How do I become a…


Although graduates often have many different career paths available, it is not always clear how to pursue them. Every issue, I will seek to explain the best way to give oneself a chance of securing a position in one of these professions. This week, my aim is to answer the question of “how do I become an investment analyst”?

Essentially, investment analysts provide information and reports to help stock market traders, stockbrokers and fund managers make decisions about potential financial opportunities. A job in this profession entails a wide range of responsibilities. Fundamentally, one must be able to appraise the viability and potential success of investments. This requires an acute ability to research thoroughly, think analytically and present confidently. Not only is this made a demanding task by its very nature, but concentration is difficult to maintain with long hours. It is common for analysts to spend more than twelve hours a day in the office. However, a key aspect of the job is meeting clients and partners as it is these relationships that maximise the effectiveness of collaborative projects.

Almost all investment analysts have a degree to justify their eligibility for such an intense career path. While most degree subjects are accepted, it is often required that the degree is of 2:1 standard or higher. This is common practice amongst competitive modern companies. When applying to certain firms, graduates in management, mathematics or economics are sometimes recognised as more suitable. The primary reason being that the new recruits have already proven their capabilities in the field and will possess relevant skills.

Training for investment analyst positions is customarily completed on the job rather than in an antecedent programme or course. Most employers expect recruits to study for professional qualification while working. Such courses frequently take place over a two to three year period as the graduate is guided through a comprehensive induction process. Subsequently, more advanced qualifications can be undertaken to build upon the foundation of knowledge and skills learned previously.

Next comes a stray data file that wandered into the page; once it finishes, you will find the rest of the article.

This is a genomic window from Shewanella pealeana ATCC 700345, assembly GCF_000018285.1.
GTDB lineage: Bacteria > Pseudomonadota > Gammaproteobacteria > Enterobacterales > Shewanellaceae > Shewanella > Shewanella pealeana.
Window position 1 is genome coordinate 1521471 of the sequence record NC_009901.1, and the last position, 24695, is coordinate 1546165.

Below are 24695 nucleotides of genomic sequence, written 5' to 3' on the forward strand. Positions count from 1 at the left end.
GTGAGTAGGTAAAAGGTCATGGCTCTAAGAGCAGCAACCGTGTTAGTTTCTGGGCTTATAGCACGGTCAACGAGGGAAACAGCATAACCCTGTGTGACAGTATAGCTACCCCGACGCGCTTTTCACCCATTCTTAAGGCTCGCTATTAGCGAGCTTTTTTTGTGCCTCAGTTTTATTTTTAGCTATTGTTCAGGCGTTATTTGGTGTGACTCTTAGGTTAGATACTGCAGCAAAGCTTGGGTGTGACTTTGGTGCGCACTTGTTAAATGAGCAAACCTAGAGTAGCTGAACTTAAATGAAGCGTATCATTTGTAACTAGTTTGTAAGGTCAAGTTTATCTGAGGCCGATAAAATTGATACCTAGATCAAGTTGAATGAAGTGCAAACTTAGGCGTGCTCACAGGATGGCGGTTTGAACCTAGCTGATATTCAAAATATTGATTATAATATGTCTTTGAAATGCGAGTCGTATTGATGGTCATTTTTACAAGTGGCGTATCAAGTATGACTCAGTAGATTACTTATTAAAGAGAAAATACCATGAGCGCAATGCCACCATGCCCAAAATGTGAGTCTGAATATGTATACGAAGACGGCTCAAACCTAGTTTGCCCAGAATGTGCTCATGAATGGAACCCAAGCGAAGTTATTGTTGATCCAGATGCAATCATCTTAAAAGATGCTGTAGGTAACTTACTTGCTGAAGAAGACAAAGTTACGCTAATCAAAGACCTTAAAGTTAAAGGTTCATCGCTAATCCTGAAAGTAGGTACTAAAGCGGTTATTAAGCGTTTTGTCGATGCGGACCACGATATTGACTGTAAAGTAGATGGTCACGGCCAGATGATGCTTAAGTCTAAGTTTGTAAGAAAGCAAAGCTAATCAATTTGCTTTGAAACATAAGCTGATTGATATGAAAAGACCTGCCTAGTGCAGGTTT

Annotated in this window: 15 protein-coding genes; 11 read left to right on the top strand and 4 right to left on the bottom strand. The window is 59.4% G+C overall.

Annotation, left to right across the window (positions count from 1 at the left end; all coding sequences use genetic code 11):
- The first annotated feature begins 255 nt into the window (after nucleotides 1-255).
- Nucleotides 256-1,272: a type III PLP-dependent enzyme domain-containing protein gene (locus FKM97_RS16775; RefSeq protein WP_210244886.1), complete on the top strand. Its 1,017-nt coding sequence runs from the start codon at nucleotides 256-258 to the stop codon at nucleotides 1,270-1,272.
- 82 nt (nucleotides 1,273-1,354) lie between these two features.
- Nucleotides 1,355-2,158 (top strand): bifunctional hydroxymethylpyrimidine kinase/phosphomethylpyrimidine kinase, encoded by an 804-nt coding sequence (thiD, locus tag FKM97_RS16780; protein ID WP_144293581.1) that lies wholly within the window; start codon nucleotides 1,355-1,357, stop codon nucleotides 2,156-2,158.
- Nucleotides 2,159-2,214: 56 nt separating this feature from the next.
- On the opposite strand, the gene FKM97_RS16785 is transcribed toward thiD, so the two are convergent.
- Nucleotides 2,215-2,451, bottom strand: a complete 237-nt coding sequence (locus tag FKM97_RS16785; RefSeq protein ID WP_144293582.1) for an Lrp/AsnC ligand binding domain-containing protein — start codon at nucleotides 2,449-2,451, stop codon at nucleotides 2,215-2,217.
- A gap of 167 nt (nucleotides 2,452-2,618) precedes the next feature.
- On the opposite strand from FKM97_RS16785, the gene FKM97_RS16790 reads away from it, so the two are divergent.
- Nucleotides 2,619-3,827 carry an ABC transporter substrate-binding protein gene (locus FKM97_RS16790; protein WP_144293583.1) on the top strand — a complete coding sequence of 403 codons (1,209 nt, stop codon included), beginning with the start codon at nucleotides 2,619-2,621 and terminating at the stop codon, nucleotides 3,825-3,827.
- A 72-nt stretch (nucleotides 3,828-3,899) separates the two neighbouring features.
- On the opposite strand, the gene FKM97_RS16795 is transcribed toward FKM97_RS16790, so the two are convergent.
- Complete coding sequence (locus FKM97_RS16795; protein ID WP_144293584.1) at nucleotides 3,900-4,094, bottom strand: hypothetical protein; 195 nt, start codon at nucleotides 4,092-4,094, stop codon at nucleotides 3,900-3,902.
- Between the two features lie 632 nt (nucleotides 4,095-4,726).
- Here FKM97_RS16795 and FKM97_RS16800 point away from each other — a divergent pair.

For those that survive the venture into investment appraisal, the typical job holder will receive a starting salary of anything between £22,000 and £30,000. This figure can be up to fifty percent higher if working in London or a major city. Most people will eventually fall into an upper-middle class salary bracket of between £50,000 and £70,000.

In the past, the same items seem to feature in the pros and cons list for investment analyst jobs. There are many perks that make the job an attractive one. First of all, the money is typically good and there is scope for climbing the promotional ladder. Additionally there are many empowering opportunities for workers. For example, they are regularly given responsibility early on in their career. While this could be regarded as quite daunting, it more often acts as a form of motivational stimulus. The experience gained from immediate work and the accompanying training programs also provides workers with an excellent foundation in money matters as well as exposure to some of the most interesting and dynamic financial transactions.

Some will decide to leave investment firms after acquiring all of these skills and capabilities in order to pursue opportunities in venture capital or the entrepreneurial arena. In these cases, the job provides a solid stepping stone for future employment exploits. A final addition to the list of advantages is the gain in team work skills. Working in a collaborative environment where everyone is focused and professional is rewarding, satisfying and a means for social gratification.

Unfortunately, there are also many negative sides of the job. Firstly, there is a low tolerance for errors and workers will be dismissed quite suddenly if they do not have an eye for detail. Decisions in this business can have major financial implications for the company and risk aversion is paramount. This issue coincides with the matter of working long hours. The contradictory nature of working beyond the recommended working week while paying close attention to detail can cause considerable disquiet among workers. Yet it has become accepted as part of the job at these firms and such norms often go completely unchallenged.

Another drawback of investment analytics is the monotony of tasks. The average working day consists of slaving over financial statements, creating spread sheets and preparing presentations. Particularly in the early stages, opportunities to escape the office are isolated and rare events. Also, as a counter-argument to the benefits of teamwork, the competitive nature of the industry is often represented in its workers. Individuals can be intense and profit hungry leading to the development of a high pressure environment.

So the route into a job in investment analytics is not necessarily a complex one. However, it is a time-intensive and consuming career path that poses many challenges. Yet while it is a competitive profession, it also has multiple rewards. If one does manage to rise to the top, he or she might just be retiring to Tahiti.


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